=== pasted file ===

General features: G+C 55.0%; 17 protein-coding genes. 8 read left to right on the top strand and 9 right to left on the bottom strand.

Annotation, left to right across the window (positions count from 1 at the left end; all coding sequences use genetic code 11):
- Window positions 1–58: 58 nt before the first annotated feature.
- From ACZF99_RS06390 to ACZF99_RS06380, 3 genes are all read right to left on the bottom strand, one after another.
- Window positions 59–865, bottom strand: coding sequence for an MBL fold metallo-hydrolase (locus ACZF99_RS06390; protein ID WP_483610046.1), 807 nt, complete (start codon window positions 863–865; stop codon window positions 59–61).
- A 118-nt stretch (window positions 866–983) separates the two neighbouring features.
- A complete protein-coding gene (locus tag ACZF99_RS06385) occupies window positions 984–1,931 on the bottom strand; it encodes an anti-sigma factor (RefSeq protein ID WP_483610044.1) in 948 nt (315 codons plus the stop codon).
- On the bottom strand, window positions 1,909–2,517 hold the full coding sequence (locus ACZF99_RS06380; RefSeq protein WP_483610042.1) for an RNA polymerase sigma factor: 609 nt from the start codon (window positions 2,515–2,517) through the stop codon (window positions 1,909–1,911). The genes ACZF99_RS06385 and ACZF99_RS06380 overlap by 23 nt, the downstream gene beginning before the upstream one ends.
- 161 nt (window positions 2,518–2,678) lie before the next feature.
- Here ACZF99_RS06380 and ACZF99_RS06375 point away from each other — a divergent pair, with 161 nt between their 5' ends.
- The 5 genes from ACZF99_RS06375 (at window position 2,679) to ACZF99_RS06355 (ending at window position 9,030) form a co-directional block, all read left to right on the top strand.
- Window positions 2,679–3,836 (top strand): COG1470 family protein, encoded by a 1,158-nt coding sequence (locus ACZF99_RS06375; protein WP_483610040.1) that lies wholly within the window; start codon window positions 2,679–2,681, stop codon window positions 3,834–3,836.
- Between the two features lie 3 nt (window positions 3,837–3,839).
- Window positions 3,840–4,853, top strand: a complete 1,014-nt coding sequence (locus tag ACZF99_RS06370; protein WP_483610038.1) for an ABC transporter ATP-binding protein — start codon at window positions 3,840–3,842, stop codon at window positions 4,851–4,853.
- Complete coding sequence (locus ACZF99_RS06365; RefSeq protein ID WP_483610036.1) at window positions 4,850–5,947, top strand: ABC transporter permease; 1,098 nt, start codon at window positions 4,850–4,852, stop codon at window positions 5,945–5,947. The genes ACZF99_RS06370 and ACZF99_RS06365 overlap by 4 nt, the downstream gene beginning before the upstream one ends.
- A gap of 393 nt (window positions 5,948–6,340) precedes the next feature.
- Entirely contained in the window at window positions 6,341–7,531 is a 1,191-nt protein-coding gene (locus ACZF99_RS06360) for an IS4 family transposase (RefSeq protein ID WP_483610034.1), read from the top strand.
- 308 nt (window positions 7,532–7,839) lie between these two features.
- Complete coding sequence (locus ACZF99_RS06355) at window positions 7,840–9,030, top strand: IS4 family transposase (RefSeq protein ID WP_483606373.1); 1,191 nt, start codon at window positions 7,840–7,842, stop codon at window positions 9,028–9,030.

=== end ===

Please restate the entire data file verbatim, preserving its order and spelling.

General features: G+C 55.0%; 17 protein-coding genes. 8 read left to right on the top strand and 9 right to left on the bottom strand.

Annotation, left to right across the window (positions count from 1 at the left end; all coding sequences use genetic code 11):
- Window positions 1–58: 58 nt before the first annotated feature.
- From ACZF99_RS06390 to ACZF99_RS06380, 3 genes are all read right to left on the bottom strand, one after another.
- Window positions 59–865, bottom strand: coding sequence for an MBL fold metallo-hydrolase (locus ACZF99_RS06390; protein ID WP_483610046.1), 807 nt, complete (start codon window positions 863–865; stop codon window positions 59–61).
- A 118-nt stretch (window positions 866–983) separates the two neighbouring features.
- A complete protein-coding gene (locus tag ACZF99_RS06385) occupies window positions 984–1,931 on the bottom strand; it encodes an anti-sigma factor (RefSeq protein ID WP_483610044.1) in 948 nt (315 codons plus the stop codon).
- On the bottom strand, window positions 1,909–2,517 hold the full coding sequence (locus ACZF99_RS06380; RefSeq protein WP_483610042.1) for an RNA polymerase sigma factor: 609 nt from the start codon (window positions 2,515–2,517) through the stop codon (window positions 1,909–1,911). The genes ACZF99_RS06385 and ACZF99_RS06380 overlap by 23 nt, the downstream gene beginning before the upstream one ends.
- 161 nt (window positions 2,518–2,678) lie before the next feature.
- Here ACZF99_RS06380 and ACZF99_RS06375 point away from each other — a divergent pair, with 161 nt between their 5' ends.
- The 5 genes from ACZF99_RS06375 (at window position 2,679) to ACZF99_RS06355 (ending at window position 9,030) form a co-directional block, all read left to right on the top strand.
- Window positions 2,679–3,836 (top strand): COG1470 family protein, encoded by a 1,158-nt coding sequence (locus ACZF99_RS06375; protein WP_483610040.1) that lies wholly within the window; start codon window positions 2,679–2,681, stop codon window positions 3,834–3,836.
- Between the two features lie 3 nt (window positions 3,837–3,839).
- Window positions 3,840–4,853, top strand: a complete 1,014-nt coding sequence (locus tag ACZF99_RS06370; protein WP_483610038.1) for an ABC transporter ATP-binding protein — start codon at window positions 3,840–3,842, stop codon at window positions 4,851–4,853.
- Complete coding sequence (locus ACZF99_RS06365; RefSeq protein ID WP_483610036.1) at window positions 4,850–5,947, top strand: ABC transporter permease; 1,098 nt, start codon at window positions 4,850–4,852, stop codon at window positions 5,945–5,947. The genes ACZF99_RS06370 and ACZF99_RS06365 overlap by 4 nt, the downstream gene beginning before the upstream one ends.
- A gap of 393 nt (window positions 5,948–6,340) precedes the next feature.
- Entirely contained in the window at window positions 6,341–7,531 is a 1,191-nt protein-coding gene (locus ACZF99_RS06360) for an IS4 family transposase (RefSeq protein ID WP_483610034.1), read from the top strand.
- 308 nt (window positions 7,532–7,839) lie between these two features.
- Complete coding sequence (locus ACZF99_RS06355) at window positions 7,840–9,030, top strand: IS4 family transposase (RefSeq protein ID WP_483606373.1); 1,191 nt, start codon at window positions 7,840–7,842, stop codon at window positions 9,028–9,030.